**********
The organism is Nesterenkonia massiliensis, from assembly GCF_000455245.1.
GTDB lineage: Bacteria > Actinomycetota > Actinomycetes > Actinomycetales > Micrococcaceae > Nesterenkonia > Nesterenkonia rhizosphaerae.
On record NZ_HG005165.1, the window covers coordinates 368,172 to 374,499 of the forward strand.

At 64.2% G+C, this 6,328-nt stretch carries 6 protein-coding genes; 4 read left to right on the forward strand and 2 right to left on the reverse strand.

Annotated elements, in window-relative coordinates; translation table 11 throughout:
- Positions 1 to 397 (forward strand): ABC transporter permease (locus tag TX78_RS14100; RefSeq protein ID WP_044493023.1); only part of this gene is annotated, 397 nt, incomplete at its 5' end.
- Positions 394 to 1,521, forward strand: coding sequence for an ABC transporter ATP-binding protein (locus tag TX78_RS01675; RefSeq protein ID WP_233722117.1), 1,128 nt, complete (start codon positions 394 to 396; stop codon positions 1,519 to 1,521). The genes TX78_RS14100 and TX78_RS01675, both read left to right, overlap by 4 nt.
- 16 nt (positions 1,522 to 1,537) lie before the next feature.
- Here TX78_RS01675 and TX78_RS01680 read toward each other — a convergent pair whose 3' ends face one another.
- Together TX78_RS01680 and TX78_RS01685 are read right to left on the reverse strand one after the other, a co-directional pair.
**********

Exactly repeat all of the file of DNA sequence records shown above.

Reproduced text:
The organism is Nesterenkonia massiliensis, from assembly GCF_000455245.1.
GTDB lineage: Bacteria > Actinomycetota > Actinomycetes > Actinomycetales > Micrococcaceae > Nesterenkonia > Nesterenkonia rhizosphaerae.
On record NZ_HG005165.1, the window covers coordinates 368,172 to 374,499 of the forward strand.

At 64.2% G+C, this 6,328-nt stretch carries 6 protein-coding genes; 4 read left to right on the forward strand and 2 right to left on the reverse strand.

Annotated elements, in window-relative coordinates; translation table 11 throughout:
- Positions 1 to 397 (forward strand): ABC transporter permease (locus tag TX78_RS14100; RefSeq protein ID WP_044493023.1); only part of this gene is annotated, 397 nt, incomplete at its 5' end.
- Positions 394 to 1,521, forward strand: coding sequence for an ABC transporter ATP-binding protein (locus tag TX78_RS01675; RefSeq protein ID WP_233722117.1), 1,128 nt, complete (start codon positions 394 to 396; stop codon positions 1,519 to 1,521). The genes TX78_RS14100 and TX78_RS01675, both read left to right, overlap by 4 nt.
- 16 nt (positions 1,522 to 1,537) lie before the next feature.
- Here TX78_RS01675 and TX78_RS01680 read toward each other — a convergent pair whose 3' ends face one another.
- Together TX78_RS01680 and TX78_RS01685 are read right to left on the reverse strand one after the other, a co-directional pair.